This is as much a part of the fare and service argument as any debate about zones. Why should riders who arrive at GO stations by bus have to absorb the hidden value of parking in their fare? Should a parking fee be charged separately so that only those who actually use this service pay for it? This would allow the base GO fare to be reduced. The Board is silent on that subject, although they do note that parking occupies valuable land that could be developed.
The Airport: A Major Node at Many Boundaries
The Board rightly cites the airport district as one where fragmentation of services hampers transit access.
Bus routes themselves are also not always designed to connect seamlessly between agencies. Some routes end abruptly at a boundary, forcing riders to get off and switch to another route to continue along the same street. In several places, 905 routes run to a terminal in Toronto, but they cannot pick up or drop off passengers along the way when they pass through the city. […] The airport employment area, which spreads across three municipalities and transit agency service areas, plus GO Transit, is an important case study of fragmented routes and schedules. This is the second-largest employment area in the region, and its transit accessibility is significantly hampered by transit system divisions. [p. 13]
The airport is a particularly complex area to serve for several reasons. One major demand is focused on the terminals – the passengers – while another is on the many businesses that ring the airport but are certainly not “next door” the way downtown is a compact district of business, government and entertainment. Travel times differ for each group, and origins are scattered around the region.
This was a problem for the Union-Pearson Express which approaches the airport from the southeast where there is a concentration of air passengers in central Toronto. However, most who fly from Pearson Airport do not come from downtown. There is a similar problem for workers who originate all around the airport, but who in addition do not necessarily work right where the UPX drops them off. They have a “last mile” problem.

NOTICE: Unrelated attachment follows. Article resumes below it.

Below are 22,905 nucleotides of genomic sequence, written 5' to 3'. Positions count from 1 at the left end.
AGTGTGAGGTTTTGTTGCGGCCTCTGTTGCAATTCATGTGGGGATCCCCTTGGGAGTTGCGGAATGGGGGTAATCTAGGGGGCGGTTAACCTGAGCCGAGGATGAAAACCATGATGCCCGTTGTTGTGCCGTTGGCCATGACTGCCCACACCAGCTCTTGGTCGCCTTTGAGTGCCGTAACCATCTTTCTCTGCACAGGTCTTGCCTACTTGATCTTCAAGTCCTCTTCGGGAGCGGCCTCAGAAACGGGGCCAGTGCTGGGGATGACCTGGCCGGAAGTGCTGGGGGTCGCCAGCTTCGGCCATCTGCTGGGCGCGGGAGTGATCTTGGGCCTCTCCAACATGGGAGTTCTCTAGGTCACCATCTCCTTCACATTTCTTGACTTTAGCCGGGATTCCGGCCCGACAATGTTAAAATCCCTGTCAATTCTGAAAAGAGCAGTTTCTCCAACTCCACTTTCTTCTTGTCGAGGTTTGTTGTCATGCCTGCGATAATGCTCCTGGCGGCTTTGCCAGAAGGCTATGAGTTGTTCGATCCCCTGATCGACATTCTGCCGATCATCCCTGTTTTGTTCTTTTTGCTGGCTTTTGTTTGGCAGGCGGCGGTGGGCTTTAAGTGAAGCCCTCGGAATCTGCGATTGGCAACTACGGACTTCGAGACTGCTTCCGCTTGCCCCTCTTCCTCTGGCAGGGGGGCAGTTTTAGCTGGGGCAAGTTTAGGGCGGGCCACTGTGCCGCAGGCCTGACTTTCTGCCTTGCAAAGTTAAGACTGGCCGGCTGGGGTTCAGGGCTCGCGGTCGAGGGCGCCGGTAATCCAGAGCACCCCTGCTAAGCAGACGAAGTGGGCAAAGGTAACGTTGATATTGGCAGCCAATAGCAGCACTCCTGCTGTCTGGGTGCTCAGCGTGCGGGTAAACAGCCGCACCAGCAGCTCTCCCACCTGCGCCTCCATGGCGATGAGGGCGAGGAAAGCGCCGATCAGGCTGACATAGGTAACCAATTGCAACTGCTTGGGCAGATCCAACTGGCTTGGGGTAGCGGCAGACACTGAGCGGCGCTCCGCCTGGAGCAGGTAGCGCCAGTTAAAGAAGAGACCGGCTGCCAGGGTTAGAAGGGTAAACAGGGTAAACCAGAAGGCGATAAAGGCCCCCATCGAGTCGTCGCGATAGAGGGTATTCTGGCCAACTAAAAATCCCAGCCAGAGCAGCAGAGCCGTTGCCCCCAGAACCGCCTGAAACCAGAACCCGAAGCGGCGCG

This is a service and network design issue far more than a question of fares. A special employee fare was implemented on UPX because its original pricetag, aimed at affluent tourists, was impractical for day-to-day travel. However, that was simply a bandaid for a specific problem and did not address the wider question of how to get to and from the airport and the businesses around it.
SmartTrack was intended to serve the district south of the airport, but suffered from an unworkable design with a mainline railway on Eglinton Avenue. (Opponents of a surface LRT don’t know what they missed!) This morphed into a western extension of Line 5 Crosstown, but even that will have a last mile problem because the area is designed for access by car.
Untangling this knot does not require a formal, unified agency, but better coordination and cooperation between the relevant local agencies, together with a willingness to make this work. This will not be simple because the airport district is the size of downtown Toronto, but with a much more dispersed potential market. There is no “King & Bay” there, nor is there a pre-existing network of subways and rail lines serving the airport from many directions.
Some form of fare integration will make network planning simpler, but the airport’s problems are much more complex than fares alone can solve.
The Board notes that Presto has its problems in part due to the complex pre-existing fare systems in the region. They neglect to mention that a major factor is the age of Presto’s technology and a desire by Metrolinx to get as much out of the original investment as possible. As things stand, any fare change has to be programmed into every reader in the GTA, and there are limits of the reader architecture on the complexity of programs they can accept. This will change in the next iteration of Presto, expected in the mid 2020s, when all of the logic involved with fare calculations will move to a central system and the readers’ sole job will be to keep track of cards presented. This will shift any system and tariff updates to a central location where changes, especially ad hoc promotions or discounts, will be easy to implement. This will do a lot for Presto’s flexibility and it does not require a harmonized fare system.